Acceptance and Gratitude

Mike Murray
Mike Murray

By: Mike Murray
Former Chapter President

Before we get into discussions about our maladies, there are two words that will play an important part in your wellness battle: Acceptance and Gratitude.

First, there has to be acceptance. Michael J. Fox explains it this way: “Acceptance doesn’t mean resignation. It means understanding that something is what it is and there’s got to be a way through it.” Not so long ago, I was vocally bemoaning the fact that I have Parkinson’s disease (PD) [sic]. “I can’t believe this is happening to me,” I moaned. My son Aaron, who happened to be within earshot, said very sternly, “Well, it is!” The unspoken subtext was “… so deal with it!” In a word, accept it.

I certainly have two smart sons. That’s when I realized that my three or so years of self- pity had wasted a lot of my time and held me back from simply accepting my disease and allowing myself to think more positively. Acceptance allows you move on to the business of feeling better. But how was I able to turn the corner and begin thinking positively? That’s where Gratitude comes in.

Gratitude means being in the moment, refocusing your thoughts on the people and things that are all around you. The things that count most. Life. With all the joys and the tribulations. The complete package.

It means becoming aware of the roses that people are always telling you to stop and smell. The roses were always there; your hectic lifestyle simply didn’t allow you to see them or even be aware of them. PD forced me to retire early. It suddenly took me out of face-to-face contact with hundreds of friends; took away the strength in my legs, which required that I turn in my driver’s license; changed my voice so that I could no longer pursue my beloved “second career” of sports announcing; and left me lying in bed wondering what I was going to do with the rest of my life.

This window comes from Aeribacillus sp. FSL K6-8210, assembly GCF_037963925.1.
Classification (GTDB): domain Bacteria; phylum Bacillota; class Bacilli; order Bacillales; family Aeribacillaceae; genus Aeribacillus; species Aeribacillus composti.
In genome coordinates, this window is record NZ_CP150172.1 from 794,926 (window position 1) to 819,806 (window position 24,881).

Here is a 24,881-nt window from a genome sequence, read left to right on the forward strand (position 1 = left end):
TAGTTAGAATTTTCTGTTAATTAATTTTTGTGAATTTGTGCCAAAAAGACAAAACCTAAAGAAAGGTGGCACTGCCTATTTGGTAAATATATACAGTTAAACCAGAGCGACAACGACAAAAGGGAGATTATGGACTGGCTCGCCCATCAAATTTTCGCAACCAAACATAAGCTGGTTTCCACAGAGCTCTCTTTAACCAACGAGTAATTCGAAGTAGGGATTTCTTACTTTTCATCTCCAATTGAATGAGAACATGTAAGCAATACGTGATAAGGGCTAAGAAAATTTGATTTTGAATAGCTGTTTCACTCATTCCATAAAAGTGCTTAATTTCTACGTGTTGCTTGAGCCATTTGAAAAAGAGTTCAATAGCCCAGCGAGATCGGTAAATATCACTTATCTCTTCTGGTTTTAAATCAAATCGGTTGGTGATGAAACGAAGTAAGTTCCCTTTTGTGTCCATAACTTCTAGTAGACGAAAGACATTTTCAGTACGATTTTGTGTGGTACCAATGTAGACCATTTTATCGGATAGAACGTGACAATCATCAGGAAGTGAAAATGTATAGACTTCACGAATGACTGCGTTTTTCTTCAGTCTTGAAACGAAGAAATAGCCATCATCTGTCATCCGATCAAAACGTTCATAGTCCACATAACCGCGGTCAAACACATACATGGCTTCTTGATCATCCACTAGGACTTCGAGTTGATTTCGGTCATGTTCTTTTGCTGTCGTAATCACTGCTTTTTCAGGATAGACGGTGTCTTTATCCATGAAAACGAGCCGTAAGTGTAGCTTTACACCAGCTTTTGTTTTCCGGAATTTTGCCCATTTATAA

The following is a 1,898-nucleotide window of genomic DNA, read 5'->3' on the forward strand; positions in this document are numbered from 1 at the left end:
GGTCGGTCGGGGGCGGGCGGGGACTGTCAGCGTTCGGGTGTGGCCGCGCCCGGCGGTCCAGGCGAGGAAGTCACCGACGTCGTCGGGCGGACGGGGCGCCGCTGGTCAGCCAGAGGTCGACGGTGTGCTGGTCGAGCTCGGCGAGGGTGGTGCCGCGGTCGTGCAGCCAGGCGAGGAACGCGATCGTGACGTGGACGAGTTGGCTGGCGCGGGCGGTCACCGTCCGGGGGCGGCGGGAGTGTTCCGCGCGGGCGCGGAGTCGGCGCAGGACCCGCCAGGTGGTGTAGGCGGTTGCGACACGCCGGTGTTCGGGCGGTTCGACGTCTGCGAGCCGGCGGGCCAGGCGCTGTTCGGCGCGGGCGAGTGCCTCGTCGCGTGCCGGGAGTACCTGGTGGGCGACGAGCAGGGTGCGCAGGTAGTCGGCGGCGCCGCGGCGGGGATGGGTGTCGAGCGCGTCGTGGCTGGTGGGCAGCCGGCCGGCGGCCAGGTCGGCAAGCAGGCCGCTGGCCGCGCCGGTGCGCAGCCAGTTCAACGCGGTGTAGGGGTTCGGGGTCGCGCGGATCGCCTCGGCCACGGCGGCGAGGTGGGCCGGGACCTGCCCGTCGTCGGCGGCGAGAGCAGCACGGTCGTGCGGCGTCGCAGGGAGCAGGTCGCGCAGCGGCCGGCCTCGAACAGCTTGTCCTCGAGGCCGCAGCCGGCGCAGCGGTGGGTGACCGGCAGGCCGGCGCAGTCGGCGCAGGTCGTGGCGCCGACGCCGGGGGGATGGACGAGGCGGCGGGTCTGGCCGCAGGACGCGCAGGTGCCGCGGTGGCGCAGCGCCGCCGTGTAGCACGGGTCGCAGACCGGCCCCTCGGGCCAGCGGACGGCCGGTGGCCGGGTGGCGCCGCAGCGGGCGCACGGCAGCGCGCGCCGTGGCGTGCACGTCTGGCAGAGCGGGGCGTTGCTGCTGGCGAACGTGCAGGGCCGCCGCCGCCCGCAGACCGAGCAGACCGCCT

Overnight, I went from having too many irons in the fire to having not only no irons, but no fire.

After finally accepting that “it is what it is,” I’ve begun focusing on all the things I am grateful for. My way of maintaining that focus is to create a page-a-day calendar that I’m calling “365 Beautiful Days of Parkinson’s.” Here is what two of those pages will say:

“So, what do I want to do with the rest of my life? Now that I have the gift of time on my side, I’m free to consider my legacy. What do I want people to remember about me?”

“This is another day when I don’t have to participate in the rat race, a huge source of stress.”

Regardless of your malady, practicing Acceptance and Gratitude will add immeasurably to your mental and physical recovery.

It may be what it is, but by applying these two words, you can be what you have always been … and what you still are.



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